Caribbean literature in English, but that in French, Dutch and Spanish
as well. It starts off with a useful, if rather slight, introduction as
to how the island predicament affects the island writer, and one sails
on into the main body of the work with high hopes. The high hopes
are sustained in the English section which springs few surprises,
although it unearths an early D. H. Lawrence-influenced story by
Mais, 'Listen, the Wind' and an attractive piece, unknown to me before,
by Daniel Samaroo Joseph. The strengths of the section are some
fine short stories by Naipaul, Vic Reid, Hearne, Selvon and a repre-
sentative extract from Lamming's In the Castle of my Skin. Miss
Howes has sensibly concentrated on short stories, compact in them-
selves. With the later sections, which naturally arouse the greatest
interest, a sense of disappointment grows. One first suspects some-
thing is wrong when one notices that writers like Vic Reid and Selvon
get two lengthy sections each, while French writers of international
importance such as St-John Perse (if one is going to acclaim him as a
Caribbean poet) and Aimm C6saire get short single extracts. This is
nothing against Reid and Selvon, but is this really in proportion? Even
more curious, Jacques Roumain and Leon Damas don't get mentioned
at all. The choice is equally erratic in the Spanish section. One soon
realises that Miss Howes is mainly concerned with providing a 'good
read' when one discovers that the introductions to the various sections
make little real attempt to assess and compare the respective Carib-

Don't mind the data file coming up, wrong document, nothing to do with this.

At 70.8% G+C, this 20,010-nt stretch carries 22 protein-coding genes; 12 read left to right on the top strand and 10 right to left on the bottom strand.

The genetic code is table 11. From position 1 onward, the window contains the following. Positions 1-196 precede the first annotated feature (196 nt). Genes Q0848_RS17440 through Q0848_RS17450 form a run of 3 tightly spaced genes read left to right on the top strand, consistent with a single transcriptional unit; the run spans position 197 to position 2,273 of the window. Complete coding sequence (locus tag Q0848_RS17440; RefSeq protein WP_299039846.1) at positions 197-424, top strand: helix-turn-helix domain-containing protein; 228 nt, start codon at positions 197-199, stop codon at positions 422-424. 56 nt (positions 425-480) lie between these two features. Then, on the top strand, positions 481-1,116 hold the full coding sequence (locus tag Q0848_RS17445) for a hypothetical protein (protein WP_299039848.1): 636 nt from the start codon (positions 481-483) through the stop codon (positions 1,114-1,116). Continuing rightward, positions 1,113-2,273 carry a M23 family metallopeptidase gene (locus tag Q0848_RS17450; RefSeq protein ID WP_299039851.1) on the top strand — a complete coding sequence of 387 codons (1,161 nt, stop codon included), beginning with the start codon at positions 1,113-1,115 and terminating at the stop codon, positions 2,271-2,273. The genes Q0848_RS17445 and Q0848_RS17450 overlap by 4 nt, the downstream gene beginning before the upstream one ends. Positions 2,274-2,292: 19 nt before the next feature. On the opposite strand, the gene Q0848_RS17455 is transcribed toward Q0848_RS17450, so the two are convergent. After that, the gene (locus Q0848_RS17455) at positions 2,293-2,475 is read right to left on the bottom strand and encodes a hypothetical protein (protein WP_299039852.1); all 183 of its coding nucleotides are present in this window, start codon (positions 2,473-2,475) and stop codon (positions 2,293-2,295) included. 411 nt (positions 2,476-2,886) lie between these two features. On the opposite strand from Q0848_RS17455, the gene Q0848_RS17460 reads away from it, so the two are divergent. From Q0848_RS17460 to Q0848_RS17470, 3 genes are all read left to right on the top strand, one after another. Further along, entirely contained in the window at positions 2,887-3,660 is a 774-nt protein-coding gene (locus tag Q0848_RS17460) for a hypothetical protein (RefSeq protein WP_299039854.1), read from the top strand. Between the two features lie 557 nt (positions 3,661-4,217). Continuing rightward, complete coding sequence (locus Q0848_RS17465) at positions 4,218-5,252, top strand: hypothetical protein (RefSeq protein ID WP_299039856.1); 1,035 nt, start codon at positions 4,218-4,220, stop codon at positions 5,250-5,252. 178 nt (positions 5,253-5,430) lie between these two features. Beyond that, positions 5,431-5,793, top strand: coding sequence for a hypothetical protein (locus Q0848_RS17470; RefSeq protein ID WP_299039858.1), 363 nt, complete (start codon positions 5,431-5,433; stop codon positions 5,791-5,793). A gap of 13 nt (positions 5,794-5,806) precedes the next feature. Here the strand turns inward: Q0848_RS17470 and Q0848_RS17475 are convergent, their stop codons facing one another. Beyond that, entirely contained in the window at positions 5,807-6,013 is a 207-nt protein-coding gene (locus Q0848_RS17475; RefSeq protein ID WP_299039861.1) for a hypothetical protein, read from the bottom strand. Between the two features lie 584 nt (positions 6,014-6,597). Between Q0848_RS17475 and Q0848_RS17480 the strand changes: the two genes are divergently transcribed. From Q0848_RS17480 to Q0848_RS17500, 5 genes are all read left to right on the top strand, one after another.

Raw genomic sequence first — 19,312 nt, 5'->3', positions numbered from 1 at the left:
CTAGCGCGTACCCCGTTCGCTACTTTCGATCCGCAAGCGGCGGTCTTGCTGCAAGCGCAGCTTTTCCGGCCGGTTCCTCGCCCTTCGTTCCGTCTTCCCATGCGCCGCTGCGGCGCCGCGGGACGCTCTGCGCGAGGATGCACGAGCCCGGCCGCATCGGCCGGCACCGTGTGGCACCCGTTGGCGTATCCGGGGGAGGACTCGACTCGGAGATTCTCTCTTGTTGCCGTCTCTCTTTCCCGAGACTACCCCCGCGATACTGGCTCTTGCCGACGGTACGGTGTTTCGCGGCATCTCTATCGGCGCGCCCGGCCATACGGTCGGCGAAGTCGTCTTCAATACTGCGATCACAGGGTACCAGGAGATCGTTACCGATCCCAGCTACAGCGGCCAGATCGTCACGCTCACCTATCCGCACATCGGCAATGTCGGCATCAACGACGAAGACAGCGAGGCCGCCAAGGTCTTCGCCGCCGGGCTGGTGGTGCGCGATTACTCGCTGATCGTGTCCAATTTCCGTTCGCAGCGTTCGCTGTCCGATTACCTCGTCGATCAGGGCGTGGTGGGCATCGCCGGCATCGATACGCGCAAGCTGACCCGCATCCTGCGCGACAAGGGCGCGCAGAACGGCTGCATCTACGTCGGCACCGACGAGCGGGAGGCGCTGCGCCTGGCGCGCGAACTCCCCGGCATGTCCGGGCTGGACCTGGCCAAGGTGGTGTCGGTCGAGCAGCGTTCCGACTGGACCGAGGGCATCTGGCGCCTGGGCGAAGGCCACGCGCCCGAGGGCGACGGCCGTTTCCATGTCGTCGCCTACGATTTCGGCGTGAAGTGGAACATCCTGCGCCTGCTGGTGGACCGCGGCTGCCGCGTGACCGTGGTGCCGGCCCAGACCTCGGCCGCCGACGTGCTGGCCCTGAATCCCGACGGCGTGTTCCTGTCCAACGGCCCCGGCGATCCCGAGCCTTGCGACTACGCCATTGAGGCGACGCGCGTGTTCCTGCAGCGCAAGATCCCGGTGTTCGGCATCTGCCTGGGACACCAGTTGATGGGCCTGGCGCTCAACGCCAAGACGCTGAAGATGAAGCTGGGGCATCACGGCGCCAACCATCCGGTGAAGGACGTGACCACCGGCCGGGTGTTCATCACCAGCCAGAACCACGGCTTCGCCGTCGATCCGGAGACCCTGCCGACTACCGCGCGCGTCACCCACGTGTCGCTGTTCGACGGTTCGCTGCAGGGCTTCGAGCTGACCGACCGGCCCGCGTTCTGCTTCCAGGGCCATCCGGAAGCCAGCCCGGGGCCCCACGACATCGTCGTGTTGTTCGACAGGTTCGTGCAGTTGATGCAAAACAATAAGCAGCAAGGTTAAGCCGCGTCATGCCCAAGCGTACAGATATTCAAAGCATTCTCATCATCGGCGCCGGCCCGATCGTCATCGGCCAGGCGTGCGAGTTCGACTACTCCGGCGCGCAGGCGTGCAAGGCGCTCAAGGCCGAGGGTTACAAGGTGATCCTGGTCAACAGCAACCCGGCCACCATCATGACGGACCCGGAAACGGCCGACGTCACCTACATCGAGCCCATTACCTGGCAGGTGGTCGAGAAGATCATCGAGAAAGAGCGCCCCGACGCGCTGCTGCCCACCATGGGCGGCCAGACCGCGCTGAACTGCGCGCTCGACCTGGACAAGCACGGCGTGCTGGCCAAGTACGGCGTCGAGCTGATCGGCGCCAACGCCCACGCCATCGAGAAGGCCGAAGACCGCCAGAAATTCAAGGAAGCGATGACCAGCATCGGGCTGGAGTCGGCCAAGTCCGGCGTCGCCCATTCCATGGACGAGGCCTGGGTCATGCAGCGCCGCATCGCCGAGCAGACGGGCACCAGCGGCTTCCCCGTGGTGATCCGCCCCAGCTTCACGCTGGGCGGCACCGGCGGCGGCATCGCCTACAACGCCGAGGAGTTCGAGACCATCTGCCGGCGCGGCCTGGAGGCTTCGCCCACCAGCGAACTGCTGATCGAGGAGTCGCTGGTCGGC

bean linguistic cultures-a useful note on Barbadian dialect, for in-
stance, appears in the Dutch section. It is true that she quotes Jose
Vasconcelos mourning that Jamaica fell into English not Spanish
hands, 'for if it had remained Spanish it would be a nation like Cuba,
Santo Domingo, or Mexico'; the point being that British colonialism
was economic, the Spanish, cultural. But this interesting comment,
thrown out and dropped, is much too simple as it stands. It is further

irritating to find that one has to hunt through an alphabetical index
to find out which writer came from where-there is a difference
between Cuba and Mexico, or Haiti and Guadeloupe, as important as
the link of common language.

Accepting that Miss Howes has lost a valuable opportunity, one
finds a number of items one is glad to have pointed out to one. Puerto
Rico comes out particularly strongly, with Pedro Juan Soto's moving
account of a mother sending her mentally deficient son to an Insti-
tution, (The Innocents') and Juan Bosch's whimsical ghost story
about a man who dies, sees how ugly his soul is, and thinks better
of it, returning to his body, ('The Beautiful Soul of Don Damian').
Emilio S. Belaval, originally from San Domingo, now in Puerto Rico,
contributes a somewhat hysterical but vivid account of maternal
passion pitted against the poverty that destroys the baby, "The Purple
Child". The prize for the most ambitious story goes to the Paramaribo-
born Albert Helman with "My Monkey Weeps" A pity this account of
a man's destruction of a monkey pet in whom he recognized so much
of his own animal nature, degenerates into over-overt moralising. A
good Christmas present, this book, but what a missed chance.